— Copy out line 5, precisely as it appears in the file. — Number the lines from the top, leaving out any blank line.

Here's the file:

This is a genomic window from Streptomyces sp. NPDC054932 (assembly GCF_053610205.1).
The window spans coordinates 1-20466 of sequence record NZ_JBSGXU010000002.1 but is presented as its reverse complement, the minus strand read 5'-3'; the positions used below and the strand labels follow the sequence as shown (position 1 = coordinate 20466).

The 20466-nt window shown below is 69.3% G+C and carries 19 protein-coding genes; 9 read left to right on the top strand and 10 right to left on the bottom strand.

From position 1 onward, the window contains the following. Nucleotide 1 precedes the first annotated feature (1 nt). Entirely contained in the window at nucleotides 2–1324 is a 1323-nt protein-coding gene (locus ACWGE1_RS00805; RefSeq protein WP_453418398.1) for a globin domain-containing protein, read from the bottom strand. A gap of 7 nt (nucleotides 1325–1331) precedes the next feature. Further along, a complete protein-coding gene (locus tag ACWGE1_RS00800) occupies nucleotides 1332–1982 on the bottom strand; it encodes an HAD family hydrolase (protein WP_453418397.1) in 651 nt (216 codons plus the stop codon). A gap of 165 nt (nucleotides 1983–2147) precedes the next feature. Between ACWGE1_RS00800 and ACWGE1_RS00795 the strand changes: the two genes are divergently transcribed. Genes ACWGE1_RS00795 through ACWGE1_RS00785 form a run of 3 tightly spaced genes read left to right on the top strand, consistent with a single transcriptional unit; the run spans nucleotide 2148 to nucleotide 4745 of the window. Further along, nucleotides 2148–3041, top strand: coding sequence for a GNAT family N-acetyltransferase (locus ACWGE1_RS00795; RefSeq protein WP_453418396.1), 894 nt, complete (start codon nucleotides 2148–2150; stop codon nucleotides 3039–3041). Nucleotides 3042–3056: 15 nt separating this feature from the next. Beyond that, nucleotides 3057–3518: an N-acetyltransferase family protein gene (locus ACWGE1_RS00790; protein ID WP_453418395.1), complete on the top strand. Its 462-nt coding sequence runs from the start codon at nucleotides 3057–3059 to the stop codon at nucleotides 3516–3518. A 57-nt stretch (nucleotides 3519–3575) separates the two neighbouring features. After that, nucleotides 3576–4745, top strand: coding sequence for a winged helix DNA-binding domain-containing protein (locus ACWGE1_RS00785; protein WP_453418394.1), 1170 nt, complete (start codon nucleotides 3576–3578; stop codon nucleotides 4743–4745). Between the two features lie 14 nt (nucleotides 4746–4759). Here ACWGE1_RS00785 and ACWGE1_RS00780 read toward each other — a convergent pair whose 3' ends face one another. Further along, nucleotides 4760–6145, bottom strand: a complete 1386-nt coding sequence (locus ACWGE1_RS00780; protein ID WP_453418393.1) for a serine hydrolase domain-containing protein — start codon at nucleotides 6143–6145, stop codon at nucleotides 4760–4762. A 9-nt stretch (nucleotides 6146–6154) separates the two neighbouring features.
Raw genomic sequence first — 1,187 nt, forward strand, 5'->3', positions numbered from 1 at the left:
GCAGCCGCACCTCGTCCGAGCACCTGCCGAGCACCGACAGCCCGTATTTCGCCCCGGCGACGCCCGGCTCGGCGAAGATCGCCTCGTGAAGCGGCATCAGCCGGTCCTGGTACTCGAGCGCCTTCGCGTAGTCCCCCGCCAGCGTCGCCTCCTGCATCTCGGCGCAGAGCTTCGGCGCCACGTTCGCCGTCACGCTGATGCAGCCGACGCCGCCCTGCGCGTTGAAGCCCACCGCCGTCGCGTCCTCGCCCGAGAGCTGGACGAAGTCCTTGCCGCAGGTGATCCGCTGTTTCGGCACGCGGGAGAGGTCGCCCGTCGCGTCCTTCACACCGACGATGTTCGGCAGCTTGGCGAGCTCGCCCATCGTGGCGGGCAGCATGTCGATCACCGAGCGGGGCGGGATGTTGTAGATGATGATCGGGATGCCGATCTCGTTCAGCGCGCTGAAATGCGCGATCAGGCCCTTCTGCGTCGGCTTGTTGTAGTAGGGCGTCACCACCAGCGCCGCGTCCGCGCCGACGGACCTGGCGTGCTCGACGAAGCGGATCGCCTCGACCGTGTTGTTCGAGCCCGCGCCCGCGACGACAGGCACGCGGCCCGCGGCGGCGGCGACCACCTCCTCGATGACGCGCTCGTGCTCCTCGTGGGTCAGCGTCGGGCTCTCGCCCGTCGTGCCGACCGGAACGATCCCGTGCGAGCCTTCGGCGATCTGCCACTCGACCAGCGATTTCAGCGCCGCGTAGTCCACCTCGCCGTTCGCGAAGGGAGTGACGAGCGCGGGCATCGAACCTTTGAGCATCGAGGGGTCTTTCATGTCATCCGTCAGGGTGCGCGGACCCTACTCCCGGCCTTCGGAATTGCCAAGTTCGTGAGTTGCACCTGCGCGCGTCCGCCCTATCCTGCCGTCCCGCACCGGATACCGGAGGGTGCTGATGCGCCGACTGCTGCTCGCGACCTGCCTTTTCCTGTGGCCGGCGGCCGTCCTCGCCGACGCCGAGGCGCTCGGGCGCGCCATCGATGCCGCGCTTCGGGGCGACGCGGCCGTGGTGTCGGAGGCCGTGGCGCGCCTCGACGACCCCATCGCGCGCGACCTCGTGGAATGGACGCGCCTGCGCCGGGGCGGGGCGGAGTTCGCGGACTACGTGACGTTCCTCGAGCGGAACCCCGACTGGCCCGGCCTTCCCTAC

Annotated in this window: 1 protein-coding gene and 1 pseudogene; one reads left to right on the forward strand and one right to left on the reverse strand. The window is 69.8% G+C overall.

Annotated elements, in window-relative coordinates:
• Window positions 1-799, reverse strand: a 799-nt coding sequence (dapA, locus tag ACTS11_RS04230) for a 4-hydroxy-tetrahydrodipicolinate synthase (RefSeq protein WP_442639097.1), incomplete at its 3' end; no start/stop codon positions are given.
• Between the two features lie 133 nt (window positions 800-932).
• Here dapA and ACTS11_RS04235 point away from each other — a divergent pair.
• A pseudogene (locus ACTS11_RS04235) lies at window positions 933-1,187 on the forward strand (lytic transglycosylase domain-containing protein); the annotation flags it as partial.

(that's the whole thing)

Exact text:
Raw genomic sequence first — 1,187 nt, forward strand, 5'->3', positions numbered from 1 at the left: